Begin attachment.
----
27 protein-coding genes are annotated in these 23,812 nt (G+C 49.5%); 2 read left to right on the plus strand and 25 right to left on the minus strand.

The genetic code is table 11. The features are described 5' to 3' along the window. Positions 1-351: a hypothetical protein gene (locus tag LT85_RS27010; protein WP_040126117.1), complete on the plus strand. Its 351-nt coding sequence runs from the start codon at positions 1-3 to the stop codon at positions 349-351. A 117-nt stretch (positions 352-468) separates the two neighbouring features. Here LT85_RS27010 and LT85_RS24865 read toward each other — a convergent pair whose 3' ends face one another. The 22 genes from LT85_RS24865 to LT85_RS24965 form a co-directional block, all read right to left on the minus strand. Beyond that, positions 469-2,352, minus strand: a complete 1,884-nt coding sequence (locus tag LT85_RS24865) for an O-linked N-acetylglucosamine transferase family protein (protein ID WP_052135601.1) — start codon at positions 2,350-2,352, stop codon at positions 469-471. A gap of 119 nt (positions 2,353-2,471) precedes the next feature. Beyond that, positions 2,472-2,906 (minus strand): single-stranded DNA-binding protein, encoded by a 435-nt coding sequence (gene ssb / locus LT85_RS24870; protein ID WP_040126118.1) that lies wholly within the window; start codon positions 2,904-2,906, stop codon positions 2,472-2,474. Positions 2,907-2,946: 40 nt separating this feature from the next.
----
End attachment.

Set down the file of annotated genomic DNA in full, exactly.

27 protein-coding genes are annotated in these 23,812 nt (G+C 49.5%); 2 read left to right on the plus strand and 25 right to left on the minus strand.

The genetic code is table 11. The features are described 5' to 3' along the window. Positions 1-351: a hypothetical protein gene (locus tag LT85_RS27010; protein WP_040126117.1), complete on the plus strand. Its 351-nt coding sequence runs from the start codon at positions 1-3 to the stop codon at positions 349-351. A 117-nt stretch (positions 352-468) separates the two neighbouring features. Here LT85_RS27010 and LT85_RS24865 read toward each other — a convergent pair whose 3' ends face one another. The 22 genes from LT85_RS24865 to LT85_RS24965 form a co-directional block, all read right to left on the minus strand. Beyond that, positions 469-2,352, minus strand: a complete 1,884-nt coding sequence (locus tag LT85_RS24865) for an O-linked N-acetylglucosamine transferase family protein (protein ID WP_052135601.1) — start codon at positions 2,350-2,352, stop codon at positions 469-471. A gap of 119 nt (positions 2,353-2,471) precedes the next feature. Beyond that, positions 2,472-2,906 (minus strand): single-stranded DNA-binding protein, encoded by a 435-nt coding sequence (gene ssb / locus LT85_RS24870; protein ID WP_040126118.1) that lies wholly within the window; start codon positions 2,904-2,906, stop codon positions 2,472-2,474. Positions 2,907-2,946: 40 nt separating this feature from the next.